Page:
The human papillomavirus vaccine: a potentially novel treatment for basaloid squamous cell carcinoma

Jason Levi Floyd, Ram Prasad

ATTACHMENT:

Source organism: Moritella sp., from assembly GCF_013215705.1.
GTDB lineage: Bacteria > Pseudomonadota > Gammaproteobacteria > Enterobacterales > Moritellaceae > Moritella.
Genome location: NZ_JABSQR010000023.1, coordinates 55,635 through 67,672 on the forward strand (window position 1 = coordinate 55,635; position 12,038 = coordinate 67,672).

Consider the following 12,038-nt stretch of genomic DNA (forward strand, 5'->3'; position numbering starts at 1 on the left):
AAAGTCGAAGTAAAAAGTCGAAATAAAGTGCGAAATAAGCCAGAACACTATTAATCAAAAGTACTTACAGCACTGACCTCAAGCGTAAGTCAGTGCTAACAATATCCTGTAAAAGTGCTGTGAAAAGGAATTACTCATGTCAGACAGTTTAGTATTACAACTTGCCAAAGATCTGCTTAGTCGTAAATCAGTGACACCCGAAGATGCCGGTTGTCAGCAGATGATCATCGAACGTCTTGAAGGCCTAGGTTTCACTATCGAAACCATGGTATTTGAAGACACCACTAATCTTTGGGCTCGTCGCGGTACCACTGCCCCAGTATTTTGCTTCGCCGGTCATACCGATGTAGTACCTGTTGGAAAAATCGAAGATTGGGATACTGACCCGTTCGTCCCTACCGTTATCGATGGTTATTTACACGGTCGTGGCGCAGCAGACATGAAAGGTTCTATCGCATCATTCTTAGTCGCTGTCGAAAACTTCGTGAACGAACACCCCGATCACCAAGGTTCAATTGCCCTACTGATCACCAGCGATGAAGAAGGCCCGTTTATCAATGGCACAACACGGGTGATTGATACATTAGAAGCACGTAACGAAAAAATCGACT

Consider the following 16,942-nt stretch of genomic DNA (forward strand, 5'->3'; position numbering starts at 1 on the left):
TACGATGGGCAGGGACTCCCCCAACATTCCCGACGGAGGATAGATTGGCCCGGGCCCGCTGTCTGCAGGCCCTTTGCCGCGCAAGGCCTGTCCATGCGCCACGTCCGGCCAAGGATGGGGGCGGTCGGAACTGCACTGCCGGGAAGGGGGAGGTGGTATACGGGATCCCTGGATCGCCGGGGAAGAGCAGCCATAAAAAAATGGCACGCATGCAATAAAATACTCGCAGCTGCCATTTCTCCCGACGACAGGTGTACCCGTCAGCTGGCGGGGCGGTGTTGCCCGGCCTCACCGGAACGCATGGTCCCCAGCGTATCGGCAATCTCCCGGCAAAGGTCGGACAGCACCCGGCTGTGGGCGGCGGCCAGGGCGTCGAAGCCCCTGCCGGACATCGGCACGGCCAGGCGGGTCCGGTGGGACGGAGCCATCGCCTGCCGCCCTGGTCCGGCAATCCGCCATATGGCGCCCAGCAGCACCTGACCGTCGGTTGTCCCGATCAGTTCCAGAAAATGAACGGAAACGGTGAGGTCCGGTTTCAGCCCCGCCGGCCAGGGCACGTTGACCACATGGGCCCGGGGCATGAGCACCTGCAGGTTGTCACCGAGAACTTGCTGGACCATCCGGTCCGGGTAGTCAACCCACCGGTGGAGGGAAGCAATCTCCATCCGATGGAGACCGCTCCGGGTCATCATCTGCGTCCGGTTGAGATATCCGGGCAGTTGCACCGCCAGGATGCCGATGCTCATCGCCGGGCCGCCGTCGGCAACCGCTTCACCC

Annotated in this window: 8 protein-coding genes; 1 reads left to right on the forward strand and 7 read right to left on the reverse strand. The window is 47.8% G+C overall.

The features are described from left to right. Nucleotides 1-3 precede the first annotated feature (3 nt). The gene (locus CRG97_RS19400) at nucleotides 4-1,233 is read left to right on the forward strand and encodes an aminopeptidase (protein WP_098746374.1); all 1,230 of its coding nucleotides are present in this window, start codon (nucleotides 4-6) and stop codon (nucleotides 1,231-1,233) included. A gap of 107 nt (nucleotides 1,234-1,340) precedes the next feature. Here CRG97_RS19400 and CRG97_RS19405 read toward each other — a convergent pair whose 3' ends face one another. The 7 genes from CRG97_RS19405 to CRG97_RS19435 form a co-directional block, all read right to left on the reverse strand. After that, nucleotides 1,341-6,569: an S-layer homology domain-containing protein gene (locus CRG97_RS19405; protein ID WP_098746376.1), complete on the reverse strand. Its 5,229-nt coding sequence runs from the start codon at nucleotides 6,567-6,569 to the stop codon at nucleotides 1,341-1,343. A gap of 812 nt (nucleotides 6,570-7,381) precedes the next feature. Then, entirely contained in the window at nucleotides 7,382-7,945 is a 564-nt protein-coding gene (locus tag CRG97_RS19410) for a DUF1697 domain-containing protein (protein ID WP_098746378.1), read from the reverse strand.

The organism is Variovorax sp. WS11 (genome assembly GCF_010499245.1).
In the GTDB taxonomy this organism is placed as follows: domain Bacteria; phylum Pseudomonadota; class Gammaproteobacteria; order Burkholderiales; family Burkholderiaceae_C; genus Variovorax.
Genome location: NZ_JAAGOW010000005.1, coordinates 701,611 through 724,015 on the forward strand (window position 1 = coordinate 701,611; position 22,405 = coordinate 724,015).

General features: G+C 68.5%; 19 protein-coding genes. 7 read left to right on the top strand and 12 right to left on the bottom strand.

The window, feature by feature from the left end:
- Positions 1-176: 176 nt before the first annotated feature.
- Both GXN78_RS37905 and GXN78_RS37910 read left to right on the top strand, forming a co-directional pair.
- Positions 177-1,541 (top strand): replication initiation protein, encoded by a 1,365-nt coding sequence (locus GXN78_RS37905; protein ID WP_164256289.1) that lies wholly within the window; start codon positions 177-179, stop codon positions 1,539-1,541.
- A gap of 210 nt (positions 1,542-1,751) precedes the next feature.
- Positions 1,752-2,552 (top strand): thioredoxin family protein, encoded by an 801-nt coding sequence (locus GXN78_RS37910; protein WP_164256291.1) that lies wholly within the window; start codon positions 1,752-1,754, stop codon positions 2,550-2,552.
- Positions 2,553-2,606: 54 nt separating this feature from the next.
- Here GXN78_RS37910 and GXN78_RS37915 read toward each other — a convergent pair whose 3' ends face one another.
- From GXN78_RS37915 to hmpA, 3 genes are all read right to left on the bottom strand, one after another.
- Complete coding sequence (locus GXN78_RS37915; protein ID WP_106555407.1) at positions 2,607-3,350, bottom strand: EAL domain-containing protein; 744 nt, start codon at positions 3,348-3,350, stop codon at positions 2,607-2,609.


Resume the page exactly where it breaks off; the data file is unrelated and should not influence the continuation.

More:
Inthe United States, 42.5% of patients ages 18–59 years who sought treatment forgenital infections throughout 2013–2014 were infected with any type of humanpapillomavirus (HPV) (1). The HPV affects millions of reproductive-age adultsin the United States and countless more throughout the world. In 2016, the U.S.FDA released a 9-valent HPV vaccine, commonly known as Gardasil-9, withintended uses in preventing the contraction of HPV and development of HPV-relateddiseases (2). However, new research suggests that this vaccine may have otherclinically significant treatment applications. A recent study published byNichols et al. in JAMA Dermatology entitled “Combined systemicand intratumoral administration of human papillomavirus vaccine to treatmultiple cutaneous basaloid squamous cell carcinomas”, which proposes the 9-valentHPV vaccine may be able to treat basaloid squamous cell carcinomas (bSCCs) (3).This novel finding has the potential to positively affect not only the millionsof people at risk for contracting HPV but also millions of patients sufferingfrom basal and squamous cell carcinomas, BCCs and SCCs, respectively.